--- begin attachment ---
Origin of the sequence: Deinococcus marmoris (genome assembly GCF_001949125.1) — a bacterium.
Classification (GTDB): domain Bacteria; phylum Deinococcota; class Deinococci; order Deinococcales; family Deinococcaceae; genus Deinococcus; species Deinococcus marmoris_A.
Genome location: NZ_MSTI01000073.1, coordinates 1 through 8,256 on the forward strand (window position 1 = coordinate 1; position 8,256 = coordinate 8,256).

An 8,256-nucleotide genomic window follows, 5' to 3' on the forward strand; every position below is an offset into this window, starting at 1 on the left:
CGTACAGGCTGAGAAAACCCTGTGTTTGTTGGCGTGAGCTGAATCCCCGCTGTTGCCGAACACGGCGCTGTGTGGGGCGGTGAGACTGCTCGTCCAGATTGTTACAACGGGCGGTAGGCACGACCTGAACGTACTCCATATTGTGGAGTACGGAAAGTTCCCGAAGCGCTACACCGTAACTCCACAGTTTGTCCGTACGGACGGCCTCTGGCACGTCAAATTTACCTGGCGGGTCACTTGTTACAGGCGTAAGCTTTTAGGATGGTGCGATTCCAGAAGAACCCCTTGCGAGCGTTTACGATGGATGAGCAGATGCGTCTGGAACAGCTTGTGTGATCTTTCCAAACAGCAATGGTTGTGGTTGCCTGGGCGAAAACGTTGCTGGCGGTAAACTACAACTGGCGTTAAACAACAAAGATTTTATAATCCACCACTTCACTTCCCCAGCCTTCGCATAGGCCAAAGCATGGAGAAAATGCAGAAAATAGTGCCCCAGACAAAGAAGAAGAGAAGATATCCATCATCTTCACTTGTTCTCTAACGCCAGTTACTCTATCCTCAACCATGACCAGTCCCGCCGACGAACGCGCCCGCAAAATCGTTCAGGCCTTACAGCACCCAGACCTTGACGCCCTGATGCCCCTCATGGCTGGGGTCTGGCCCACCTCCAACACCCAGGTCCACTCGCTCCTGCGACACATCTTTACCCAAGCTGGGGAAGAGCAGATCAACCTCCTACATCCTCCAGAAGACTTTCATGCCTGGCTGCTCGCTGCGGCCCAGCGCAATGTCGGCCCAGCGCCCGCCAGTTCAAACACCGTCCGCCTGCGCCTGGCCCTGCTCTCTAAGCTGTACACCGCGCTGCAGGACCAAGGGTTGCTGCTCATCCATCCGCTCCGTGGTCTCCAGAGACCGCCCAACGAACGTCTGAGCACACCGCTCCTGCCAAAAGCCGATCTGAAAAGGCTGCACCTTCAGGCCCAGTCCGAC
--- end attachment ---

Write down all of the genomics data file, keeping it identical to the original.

Origin of the sequence: Deinococcus marmoris (genome assembly GCF_001949125.1) — a bacterium.
Classification (GTDB): domain Bacteria; phylum Deinococcota; class Deinococci; order Deinococcales; family Deinococcaceae; genus Deinococcus; species Deinococcus marmoris_A.
Genome location: NZ_MSTI01000073.1, coordinates 1 through 8,256 on the forward strand (window position 1 = coordinate 1; position 8,256 = coordinate 8,256).

An 8,256-nucleotide genomic window follows, 5' to 3' on the forward strand; every position below is an offset into this window, starting at 1 on the left:
CGTACAGGCTGAGAAAACCCTGTGTTTGTTGGCGTGAGCTGAATCCCCGCTGTTGCCGAACACGGCGCTGTGTGGGGCGGTGAGACTGCTCGTCCAGATTGTTACAACGGGCGGTAGGCACGACCTGAACGTACTCCATATTGTGGAGTACGGAAAGTTCCCGAAGCGCTACACCGTAACTCCACAGTTTGTCCGTACGGACGGCCTCTGGCACGTCAAATTTACCTGGCGGGTCACTTGTTACAGGCGTAAGCTTTTAGGATGGTGCGATTCCAGAAGAACCCCTTGCGAGCGTTTACGATGGATGAGCAGATGCGTCTGGAACAGCTTGTGTGATCTTTCCAAACAGCAATGGTTGTGGTTGCCTGGGCGAAAACGTTGCTGGCGGTAAACTACAACTGGCGTTAAACAACAAAGATTTTATAATCCACCACTTCACTTCCCCAGCCTTCGCATAGGCCAAAGCATGGAGAAAATGCAGAAAATAGTGCCCCAGACAAAGAAGAAGAGAAGATATCCATCATCTTCACTTGTTCTCTAACGCCAGTTACTCTATCCTCAACCATGACCAGTCCCGCCGACGAACGCGCCCGCAAAATCGTTCAGGCCTTACAGCACCCAGACCTTGACGCCCTGATGCCCCTCATGGCTGGGGTCTGGCCCACCTCCAACACCCAGGTCCACTCGCTCCTGCGACACATCTTTACCCAAGCTGGGGAAGAGCAGATCAACCTCCTACATCCTCCAGAAGACTTTCATGCCTGGCTGCTCGCTGCGGCCCAGCGCAATGTCGGCCCAGCGCCCGCCAGTTCAAACACCGTCCGCCTGCGCCTGGCCCTGCTCTCTAAGCTGTACACCGCGCTGCAGGACCAAGGGTTGCTGCTCATCCATCCGCTCCGTGGTCTCCAGAGACCGCCCAACGAACGTCTGAGCACACCGCTCCTGCCAAAAGCCGATCTGAAAAGGCTGCACCTTCAGGCCCAGTCCGAC